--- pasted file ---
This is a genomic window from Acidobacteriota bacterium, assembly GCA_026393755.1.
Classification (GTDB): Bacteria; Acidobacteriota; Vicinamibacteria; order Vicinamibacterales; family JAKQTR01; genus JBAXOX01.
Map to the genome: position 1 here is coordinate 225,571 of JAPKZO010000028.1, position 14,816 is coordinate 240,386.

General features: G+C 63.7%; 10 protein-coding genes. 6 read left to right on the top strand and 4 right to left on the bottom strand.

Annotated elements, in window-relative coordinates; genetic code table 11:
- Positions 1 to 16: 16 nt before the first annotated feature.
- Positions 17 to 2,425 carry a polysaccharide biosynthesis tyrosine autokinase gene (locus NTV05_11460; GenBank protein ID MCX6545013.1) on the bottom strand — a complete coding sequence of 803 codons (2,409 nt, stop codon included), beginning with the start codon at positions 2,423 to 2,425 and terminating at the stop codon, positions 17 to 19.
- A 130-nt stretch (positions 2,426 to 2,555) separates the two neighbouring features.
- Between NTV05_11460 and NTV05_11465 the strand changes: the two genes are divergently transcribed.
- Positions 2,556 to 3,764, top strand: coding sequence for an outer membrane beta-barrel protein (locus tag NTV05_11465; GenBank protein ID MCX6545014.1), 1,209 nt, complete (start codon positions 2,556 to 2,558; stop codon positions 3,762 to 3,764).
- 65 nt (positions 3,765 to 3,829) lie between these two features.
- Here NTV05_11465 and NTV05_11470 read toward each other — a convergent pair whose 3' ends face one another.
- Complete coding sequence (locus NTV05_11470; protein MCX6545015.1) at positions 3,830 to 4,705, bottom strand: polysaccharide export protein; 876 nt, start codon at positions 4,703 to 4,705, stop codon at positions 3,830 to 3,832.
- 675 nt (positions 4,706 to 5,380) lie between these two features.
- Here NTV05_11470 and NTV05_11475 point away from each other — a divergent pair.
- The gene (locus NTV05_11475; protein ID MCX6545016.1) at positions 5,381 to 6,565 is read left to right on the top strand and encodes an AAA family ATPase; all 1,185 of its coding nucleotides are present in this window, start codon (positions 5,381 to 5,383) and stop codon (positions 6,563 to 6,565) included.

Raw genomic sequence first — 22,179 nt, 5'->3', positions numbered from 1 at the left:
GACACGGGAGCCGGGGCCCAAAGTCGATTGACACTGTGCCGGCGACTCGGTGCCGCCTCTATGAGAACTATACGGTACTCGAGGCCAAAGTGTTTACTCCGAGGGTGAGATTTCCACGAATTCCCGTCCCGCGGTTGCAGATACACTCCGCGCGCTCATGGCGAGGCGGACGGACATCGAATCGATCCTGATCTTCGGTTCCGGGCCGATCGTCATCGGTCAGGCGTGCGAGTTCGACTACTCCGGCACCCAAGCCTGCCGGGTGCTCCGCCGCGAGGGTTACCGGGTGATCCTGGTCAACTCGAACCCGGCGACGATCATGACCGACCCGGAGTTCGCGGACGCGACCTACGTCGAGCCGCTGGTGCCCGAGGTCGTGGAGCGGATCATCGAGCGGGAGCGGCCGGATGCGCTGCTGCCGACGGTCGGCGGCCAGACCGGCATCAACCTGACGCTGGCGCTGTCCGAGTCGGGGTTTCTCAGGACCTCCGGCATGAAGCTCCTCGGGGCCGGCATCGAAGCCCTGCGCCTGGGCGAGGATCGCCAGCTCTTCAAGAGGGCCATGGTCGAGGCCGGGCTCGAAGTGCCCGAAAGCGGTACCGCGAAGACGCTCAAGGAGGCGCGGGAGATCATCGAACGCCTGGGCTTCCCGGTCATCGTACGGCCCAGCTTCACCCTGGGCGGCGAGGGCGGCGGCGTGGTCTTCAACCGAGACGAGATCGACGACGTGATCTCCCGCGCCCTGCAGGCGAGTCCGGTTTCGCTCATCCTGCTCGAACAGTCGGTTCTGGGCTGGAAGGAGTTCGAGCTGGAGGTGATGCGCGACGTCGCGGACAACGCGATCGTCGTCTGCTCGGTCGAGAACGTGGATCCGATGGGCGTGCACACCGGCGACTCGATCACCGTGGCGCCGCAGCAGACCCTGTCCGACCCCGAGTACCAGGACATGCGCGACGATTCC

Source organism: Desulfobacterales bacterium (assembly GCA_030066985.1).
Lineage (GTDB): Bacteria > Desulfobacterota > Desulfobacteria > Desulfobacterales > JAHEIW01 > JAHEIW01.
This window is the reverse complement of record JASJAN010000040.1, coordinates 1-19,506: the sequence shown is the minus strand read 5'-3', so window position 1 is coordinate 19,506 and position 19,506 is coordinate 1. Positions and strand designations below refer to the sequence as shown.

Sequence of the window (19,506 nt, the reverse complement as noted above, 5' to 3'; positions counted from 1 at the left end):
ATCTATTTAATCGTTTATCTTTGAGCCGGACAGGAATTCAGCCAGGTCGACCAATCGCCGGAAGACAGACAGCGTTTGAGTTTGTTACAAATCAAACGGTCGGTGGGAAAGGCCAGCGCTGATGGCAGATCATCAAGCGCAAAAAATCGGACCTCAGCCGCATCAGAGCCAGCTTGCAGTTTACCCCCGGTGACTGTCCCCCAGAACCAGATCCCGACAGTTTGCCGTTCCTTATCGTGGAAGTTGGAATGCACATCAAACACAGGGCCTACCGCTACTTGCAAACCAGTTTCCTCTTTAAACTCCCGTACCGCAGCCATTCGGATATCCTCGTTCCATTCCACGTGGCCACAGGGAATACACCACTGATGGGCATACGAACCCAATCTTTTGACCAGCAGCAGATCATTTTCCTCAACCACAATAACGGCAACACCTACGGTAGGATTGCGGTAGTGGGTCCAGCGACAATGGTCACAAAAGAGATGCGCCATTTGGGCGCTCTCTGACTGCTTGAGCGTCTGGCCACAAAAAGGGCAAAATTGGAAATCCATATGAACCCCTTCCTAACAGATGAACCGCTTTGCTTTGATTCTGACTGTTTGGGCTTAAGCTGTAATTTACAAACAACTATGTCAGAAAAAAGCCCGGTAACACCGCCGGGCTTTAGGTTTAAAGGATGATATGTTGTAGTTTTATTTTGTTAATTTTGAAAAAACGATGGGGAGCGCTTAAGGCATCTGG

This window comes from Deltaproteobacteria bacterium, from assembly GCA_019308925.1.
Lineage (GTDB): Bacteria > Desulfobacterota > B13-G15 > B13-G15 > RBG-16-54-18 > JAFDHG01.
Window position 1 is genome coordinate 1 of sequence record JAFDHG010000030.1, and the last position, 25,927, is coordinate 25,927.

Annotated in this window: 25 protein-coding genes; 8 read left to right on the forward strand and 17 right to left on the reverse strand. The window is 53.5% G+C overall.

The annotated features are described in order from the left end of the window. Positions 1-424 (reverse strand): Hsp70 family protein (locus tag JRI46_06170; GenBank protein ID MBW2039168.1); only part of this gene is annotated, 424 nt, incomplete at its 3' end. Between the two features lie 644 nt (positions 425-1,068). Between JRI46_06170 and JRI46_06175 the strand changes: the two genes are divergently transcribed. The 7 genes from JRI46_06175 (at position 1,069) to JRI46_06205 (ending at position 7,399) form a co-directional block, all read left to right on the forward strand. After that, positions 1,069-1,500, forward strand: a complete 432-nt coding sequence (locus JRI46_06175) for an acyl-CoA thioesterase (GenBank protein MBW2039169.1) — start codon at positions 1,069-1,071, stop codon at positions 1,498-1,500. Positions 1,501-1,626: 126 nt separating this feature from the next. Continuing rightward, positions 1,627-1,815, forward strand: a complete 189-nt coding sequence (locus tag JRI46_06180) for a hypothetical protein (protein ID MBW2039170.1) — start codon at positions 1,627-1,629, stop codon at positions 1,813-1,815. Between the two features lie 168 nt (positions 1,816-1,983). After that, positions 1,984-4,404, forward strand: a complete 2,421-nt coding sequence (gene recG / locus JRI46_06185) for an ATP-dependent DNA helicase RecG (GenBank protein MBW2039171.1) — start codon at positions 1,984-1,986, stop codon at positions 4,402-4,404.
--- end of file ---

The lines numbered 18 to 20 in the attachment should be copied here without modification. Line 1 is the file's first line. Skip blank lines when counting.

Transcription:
GACACGGGAGCCGGGGCCCAAAGTCGATTGACACTGTGCCGGCGACTCGGTGCCGCCTCTATGAGAACTATACGGTACTCGAGGCCAAAGTGTTTACTCCGAGGGTGAGATTTCCACGAATTCCCGTCCCGCGGTTGCAGATACACTCCGCGCGCTCATGGCGAGGCGGACGGACATCGAATCGATCCTGATCTTCGGTTCCGGGCCGATCGTCATCGGTCAGGCGTGCGAGTTCGACTACTCCGGCACCCAAGCCTGCCGGGTGCTCCGCCGCGAGGGTTACCGGGTGATCCTGGTCAACTCGAACCCGGCGACGATCATGACCGACCCGGAGTTCGCGGACGCGACCTACGTCGAGCCGCTGGTGCCCGAGGTCGTGGAGCGGATCATCGAGCGGGAGCGGCCGGATGCGCTGCTGCCGACGGTCGGCGGCCAGACCGGCATCAACCTGACGCTGGCGCTGTCCGAGTCGGGGTTTCTCAGGACCTCCGGCATGAAGCTCCTCGGGGCCGGCATCGAAGCCCTGCGCCTGGGCGAGGATCGCCAGCTCTTCAAGAGGGCCATGGTCGAGGCCGGGCTCGAAGTGCCCGAAAGCGGTACCGCGAAGACGCTCAAGGAGGCGCGGGAGATCATCGAACGCCTGGGCTTCCCGGTCATCGTACGGCCCAGCTTCACCCTGGGCGGCGAGGGCGGCGGCGTGGTCTTCAACCGAGACGAGATCGACGACGTGATCTCCCGCGCCCTGCAGGCGAGTCCGGTTTCGCTCATCCTGCTCGAACAGTCGGTTCTGGGCTGGAAGGAGTTCGAGCTGGAGGTGATGCGCGACGTCGCGGACAACGCGATCGTCGTCTGCTCGGTCGAGAACGTGGATCCGATGGGCGTGCACACCGGCGACTCGATCACCGTGGCGCCGCAGCAGACCCTGTCCGACCCCGAGTACCAGGACATGCGCGACGATTCC

Source organism: Desulfobacterales bacterium (assembly GCA_030066985.1).
Lineage (GTDB): Bacteria > Desulfobacterota > Desulfobacteria > Desulfobacterales > JAHEIW01 > JAHEIW01.